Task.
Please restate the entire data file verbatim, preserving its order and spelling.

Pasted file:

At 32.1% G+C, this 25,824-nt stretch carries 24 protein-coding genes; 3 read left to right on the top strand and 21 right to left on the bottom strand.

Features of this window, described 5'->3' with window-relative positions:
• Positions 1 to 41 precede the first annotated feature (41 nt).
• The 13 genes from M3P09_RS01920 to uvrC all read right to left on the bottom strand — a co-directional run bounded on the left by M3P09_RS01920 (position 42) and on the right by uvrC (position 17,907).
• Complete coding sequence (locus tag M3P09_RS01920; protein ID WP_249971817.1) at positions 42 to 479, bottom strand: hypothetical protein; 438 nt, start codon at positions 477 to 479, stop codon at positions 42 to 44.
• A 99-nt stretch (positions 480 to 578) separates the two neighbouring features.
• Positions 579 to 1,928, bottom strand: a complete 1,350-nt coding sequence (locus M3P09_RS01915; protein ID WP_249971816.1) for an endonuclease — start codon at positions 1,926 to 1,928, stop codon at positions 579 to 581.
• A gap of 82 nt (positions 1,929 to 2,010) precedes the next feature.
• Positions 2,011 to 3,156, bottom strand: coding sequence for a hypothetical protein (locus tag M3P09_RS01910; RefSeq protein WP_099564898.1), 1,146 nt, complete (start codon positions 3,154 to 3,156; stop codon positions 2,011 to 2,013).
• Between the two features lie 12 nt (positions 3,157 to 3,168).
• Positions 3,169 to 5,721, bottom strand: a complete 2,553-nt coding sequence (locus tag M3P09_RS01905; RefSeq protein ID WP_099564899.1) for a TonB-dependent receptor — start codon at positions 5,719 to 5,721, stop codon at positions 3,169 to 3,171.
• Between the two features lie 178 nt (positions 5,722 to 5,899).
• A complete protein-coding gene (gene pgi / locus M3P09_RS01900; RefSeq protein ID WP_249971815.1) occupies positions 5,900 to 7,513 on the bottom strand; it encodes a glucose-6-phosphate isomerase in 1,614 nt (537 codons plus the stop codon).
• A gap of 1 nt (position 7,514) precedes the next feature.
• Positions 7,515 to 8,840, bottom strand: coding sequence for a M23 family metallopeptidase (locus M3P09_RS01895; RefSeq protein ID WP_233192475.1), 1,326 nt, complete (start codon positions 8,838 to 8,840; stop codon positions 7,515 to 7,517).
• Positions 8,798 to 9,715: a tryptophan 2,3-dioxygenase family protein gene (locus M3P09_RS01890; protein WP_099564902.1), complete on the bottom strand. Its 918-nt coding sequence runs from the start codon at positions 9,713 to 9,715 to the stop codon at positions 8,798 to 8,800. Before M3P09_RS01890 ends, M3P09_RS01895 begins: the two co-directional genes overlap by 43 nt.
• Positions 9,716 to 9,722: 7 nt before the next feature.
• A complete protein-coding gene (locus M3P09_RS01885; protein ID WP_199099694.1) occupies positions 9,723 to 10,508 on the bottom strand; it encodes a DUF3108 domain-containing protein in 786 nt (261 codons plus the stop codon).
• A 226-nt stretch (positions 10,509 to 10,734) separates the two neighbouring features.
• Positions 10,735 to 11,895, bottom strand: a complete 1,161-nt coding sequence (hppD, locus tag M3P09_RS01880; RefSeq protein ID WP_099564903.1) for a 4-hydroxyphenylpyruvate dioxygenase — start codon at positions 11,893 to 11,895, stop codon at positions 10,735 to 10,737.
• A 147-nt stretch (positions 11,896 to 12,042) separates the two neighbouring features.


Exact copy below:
At 32.1% G+C, this 25,824-nt stretch carries 24 protein-coding genes; 3 read left to right on the top strand and 21 right to left on the bottom strand.

Features of this window, described 5'->3' with window-relative positions:
• Positions 1 to 41 precede the first annotated feature (41 nt).
• The 13 genes from M3P09_RS01920 to uvrC all read right to left on the bottom strand — a co-directional run bounded on the left by M3P09_RS01920 (position 42) and on the right by uvrC (position 17,907).
• Complete coding sequence (locus tag M3P09_RS01920; protein ID WP_249971817.1) at positions 42 to 479, bottom strand: hypothetical protein; 438 nt, start codon at positions 477 to 479, stop codon at positions 42 to 44.
• A 99-nt stretch (positions 480 to 578) separates the two neighbouring features.
• Positions 579 to 1,928, bottom strand: a complete 1,350-nt coding sequence (locus M3P09_RS01915; protein ID WP_249971816.1) for an endonuclease — start codon at positions 1,926 to 1,928, stop codon at positions 579 to 581.
• A gap of 82 nt (positions 1,929 to 2,010) precedes the next feature.
• Positions 2,011 to 3,156, bottom strand: coding sequence for a hypothetical protein (locus tag M3P09_RS01910; RefSeq protein WP_099564898.1), 1,146 nt, complete (start codon positions 3,154 to 3,156; stop codon positions 2,011 to 2,013).
• Between the two features lie 12 nt (positions 3,157 to 3,168).
• Positions 3,169 to 5,721, bottom strand: a complete 2,553-nt coding sequence (locus tag M3P09_RS01905; RefSeq protein ID WP_099564899.1) for a TonB-dependent receptor — start codon at positions 5,719 to 5,721, stop codon at positions 3,169 to 3,171.
• Between the two features lie 178 nt (positions 5,722 to 5,899).
• A complete protein-coding gene (gene pgi / locus M3P09_RS01900; RefSeq protein ID WP_249971815.1) occupies positions 5,900 to 7,513 on the bottom strand; it encodes a glucose-6-phosphate isomerase in 1,614 nt (537 codons plus the stop codon).
• A gap of 1 nt (position 7,514) precedes the next feature.
• Positions 7,515 to 8,840, bottom strand: coding sequence for a M23 family metallopeptidase (locus M3P09_RS01895; RefSeq protein ID WP_233192475.1), 1,326 nt, complete (start codon positions 8,838 to 8,840; stop codon positions 7,515 to 7,517).
• Positions 8,798 to 9,715: a tryptophan 2,3-dioxygenase family protein gene (locus M3P09_RS01890; protein WP_099564902.1), complete on the bottom strand. Its 918-nt coding sequence runs from the start codon at positions 9,713 to 9,715 to the stop codon at positions 8,798 to 8,800. Before M3P09_RS01890 ends, M3P09_RS01895 begins: the two co-directional genes overlap by 43 nt.
• Positions 9,716 to 9,722: 7 nt before the next feature.
• A complete protein-coding gene (locus M3P09_RS01885; protein ID WP_199099694.1) occupies positions 9,723 to 10,508 on the bottom strand; it encodes a DUF3108 domain-containing protein in 786 nt (261 codons plus the stop codon).
• A 226-nt stretch (positions 10,509 to 10,734) separates the two neighbouring features.
• Positions 10,735 to 11,895, bottom strand: a complete 1,161-nt coding sequence (hppD, locus tag M3P09_RS01880; RefSeq protein ID WP_099564903.1) for a 4-hydroxyphenylpyruvate dioxygenase — start codon at positions 11,893 to 11,895, stop codon at positions 10,735 to 10,737.
• A 147-nt stretch (positions 11,896 to 12,042) separates the two neighbouring features.